Well equidistributed long-period linear
This article has multiple issues. Please help improve it or discuss these issues on the talk page. (Learn how and when to remove these template messages)
The Well Equidistributed Long-period Linear (WELL) is a family of pseudorandom number generators developed in 2006 by François Panneton, Pierre L'Ecuyer, and Makoto Matsumoto (松本 眞). It is a form of linear-feedback shift register optimized for software implementation on a 32-bit machine.
The structure is similar to the Mersenne Twister, a large state made up of previous output words (32 bits each), from which a new output word is generated using linear recurrences modulo 2 over a finite binary field . However, a more complex recurrence produces a denser generator polynomial, producing better statistical properties.
Each step of the generator reads five words of state: the oldest 32 bits (which may straddle a word boundary if the state size is not a multiple of 32), the newest 32 bits, and three other words in between.
Then a series of eight single-word transformations (mostly of the form and six exclusive-or operations combine those into two words, which become the newest two words of state, one of which will be the output.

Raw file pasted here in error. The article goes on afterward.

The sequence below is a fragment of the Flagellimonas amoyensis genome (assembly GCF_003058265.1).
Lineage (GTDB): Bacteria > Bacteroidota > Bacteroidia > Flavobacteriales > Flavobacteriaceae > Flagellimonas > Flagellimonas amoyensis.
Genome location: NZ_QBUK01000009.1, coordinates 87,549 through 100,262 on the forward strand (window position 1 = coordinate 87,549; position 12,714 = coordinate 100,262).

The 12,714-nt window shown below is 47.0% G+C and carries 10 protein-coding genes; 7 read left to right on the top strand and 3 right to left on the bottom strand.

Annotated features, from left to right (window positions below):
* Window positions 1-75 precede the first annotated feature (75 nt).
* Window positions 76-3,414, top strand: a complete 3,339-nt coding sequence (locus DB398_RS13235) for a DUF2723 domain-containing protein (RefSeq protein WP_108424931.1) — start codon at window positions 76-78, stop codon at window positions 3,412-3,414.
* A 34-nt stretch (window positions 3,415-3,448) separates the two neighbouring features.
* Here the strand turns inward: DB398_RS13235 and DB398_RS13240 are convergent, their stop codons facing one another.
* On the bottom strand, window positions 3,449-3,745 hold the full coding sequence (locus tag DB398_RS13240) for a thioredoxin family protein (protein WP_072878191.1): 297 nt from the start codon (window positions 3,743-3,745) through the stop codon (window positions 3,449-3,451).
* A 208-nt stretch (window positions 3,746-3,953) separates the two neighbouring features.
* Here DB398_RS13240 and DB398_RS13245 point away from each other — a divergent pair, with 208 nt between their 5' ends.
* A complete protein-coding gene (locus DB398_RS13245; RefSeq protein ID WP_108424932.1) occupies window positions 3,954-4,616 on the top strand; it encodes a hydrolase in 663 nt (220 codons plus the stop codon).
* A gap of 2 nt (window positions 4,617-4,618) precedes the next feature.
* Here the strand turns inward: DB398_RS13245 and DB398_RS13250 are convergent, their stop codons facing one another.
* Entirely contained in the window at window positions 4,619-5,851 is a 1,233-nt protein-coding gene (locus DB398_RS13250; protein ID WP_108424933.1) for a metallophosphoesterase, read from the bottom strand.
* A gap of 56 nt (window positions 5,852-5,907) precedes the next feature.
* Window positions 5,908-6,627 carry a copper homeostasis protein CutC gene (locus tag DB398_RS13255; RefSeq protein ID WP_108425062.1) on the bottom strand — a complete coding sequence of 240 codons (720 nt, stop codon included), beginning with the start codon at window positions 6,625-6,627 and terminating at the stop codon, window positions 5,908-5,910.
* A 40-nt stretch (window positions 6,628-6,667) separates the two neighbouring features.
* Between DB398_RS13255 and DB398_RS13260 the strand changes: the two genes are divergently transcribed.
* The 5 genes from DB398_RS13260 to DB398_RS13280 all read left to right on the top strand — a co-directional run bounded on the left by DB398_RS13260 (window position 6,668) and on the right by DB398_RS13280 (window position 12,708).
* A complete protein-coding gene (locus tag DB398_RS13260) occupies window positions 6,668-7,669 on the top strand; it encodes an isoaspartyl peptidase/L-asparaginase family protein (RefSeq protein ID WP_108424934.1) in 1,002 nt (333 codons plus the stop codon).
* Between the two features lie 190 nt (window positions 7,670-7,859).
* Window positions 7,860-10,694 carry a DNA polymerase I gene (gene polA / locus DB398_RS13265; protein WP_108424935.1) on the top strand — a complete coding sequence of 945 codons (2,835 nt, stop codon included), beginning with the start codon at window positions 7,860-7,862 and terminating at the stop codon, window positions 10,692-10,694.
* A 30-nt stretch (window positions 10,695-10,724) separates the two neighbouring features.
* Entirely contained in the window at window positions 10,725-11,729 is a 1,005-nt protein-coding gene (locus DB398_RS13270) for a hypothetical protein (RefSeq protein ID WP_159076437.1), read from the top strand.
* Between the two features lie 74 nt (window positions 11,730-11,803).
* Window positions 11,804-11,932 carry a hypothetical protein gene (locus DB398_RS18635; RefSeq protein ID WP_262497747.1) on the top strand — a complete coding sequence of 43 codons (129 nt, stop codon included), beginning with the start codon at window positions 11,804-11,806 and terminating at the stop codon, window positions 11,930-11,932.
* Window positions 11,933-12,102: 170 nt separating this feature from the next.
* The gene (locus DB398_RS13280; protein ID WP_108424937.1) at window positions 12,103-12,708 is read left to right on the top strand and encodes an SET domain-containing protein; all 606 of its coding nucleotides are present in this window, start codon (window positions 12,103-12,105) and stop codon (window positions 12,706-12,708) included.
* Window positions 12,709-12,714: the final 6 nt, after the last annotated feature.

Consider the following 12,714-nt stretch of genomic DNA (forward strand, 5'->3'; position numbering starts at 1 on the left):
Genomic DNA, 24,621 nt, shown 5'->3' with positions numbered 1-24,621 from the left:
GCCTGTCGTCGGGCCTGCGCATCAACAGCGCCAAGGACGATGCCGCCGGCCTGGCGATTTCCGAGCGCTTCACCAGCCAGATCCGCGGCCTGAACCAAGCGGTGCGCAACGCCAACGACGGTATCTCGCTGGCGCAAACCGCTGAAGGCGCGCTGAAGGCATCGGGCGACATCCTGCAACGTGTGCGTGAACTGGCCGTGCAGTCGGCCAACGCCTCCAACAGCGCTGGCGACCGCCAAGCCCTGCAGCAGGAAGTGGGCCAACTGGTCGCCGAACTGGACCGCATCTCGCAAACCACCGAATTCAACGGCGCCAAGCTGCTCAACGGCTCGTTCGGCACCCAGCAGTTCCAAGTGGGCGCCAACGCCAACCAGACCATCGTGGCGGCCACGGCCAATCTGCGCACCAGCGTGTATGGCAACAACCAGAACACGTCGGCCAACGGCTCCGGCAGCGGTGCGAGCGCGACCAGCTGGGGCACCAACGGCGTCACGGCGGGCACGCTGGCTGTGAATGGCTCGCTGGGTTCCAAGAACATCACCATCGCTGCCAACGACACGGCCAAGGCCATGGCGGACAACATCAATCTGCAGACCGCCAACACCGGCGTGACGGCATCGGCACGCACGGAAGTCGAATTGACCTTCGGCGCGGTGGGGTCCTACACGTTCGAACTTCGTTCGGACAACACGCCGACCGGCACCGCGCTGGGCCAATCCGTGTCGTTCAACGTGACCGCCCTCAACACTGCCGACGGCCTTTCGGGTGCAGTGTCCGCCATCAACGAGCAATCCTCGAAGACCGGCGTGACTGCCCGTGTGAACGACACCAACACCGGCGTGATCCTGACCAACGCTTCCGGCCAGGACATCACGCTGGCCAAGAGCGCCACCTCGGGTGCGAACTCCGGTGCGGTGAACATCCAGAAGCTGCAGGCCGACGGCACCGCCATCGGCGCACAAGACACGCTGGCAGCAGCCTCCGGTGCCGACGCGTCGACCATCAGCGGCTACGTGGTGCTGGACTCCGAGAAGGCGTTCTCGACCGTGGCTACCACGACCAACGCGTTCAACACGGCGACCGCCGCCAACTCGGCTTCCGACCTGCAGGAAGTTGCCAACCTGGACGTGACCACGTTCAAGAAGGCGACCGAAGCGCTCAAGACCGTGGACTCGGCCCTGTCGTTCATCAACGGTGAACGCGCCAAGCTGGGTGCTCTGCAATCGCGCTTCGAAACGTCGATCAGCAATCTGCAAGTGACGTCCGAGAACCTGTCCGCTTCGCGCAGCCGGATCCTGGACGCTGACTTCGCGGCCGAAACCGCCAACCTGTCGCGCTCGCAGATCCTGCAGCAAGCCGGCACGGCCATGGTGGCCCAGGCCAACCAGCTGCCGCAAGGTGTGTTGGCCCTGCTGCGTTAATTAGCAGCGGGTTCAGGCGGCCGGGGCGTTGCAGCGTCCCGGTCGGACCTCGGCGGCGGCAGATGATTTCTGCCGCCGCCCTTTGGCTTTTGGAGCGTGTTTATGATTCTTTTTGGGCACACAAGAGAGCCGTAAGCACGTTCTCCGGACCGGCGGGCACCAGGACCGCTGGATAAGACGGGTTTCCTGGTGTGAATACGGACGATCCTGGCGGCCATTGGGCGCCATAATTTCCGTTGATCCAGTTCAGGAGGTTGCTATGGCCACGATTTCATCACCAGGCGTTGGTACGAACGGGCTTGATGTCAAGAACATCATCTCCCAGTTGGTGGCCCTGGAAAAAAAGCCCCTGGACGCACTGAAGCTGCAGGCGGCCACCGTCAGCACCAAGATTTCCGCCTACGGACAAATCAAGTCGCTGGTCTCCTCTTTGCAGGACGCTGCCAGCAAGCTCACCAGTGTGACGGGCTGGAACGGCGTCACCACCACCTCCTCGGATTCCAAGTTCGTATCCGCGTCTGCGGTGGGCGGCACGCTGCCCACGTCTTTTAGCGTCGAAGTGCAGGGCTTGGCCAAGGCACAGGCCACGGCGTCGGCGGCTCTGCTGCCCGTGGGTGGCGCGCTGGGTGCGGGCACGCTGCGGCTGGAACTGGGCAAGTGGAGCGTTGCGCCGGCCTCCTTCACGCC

Specific parameters are provided for the following generators:
- WELL521a, WELL521b
- WELL607a, WELL607b
- WELL800a, WELL800b
- WELL1024a, WELL1024b
- WELL19937a, WELL19937b, WELL19937c
- WELL23209a, WELL23209b
- WELL44497a, WELL44497b.
Numbers give the state size in bits; letter suffixes denote variants of the same size.
- Implementations of WELL512a, WELL1024a, WELL19937a, WELL19937c, WELL44497a, WELL44497b in C (Free for non-commercial use)
- Implementations of same algorithms in Scala
- Implementations in C++
- Implementations of WELL512, WELL1024, WELL607 in Java
- Implementations of WELL512, WELL1024 in BBC BASIC
- Modified "maximally equidistributed" implementations of WELL19937, WELL44497 in C (Free for non-commercial use)
- Implementation of WELL512 in C (Public Domain)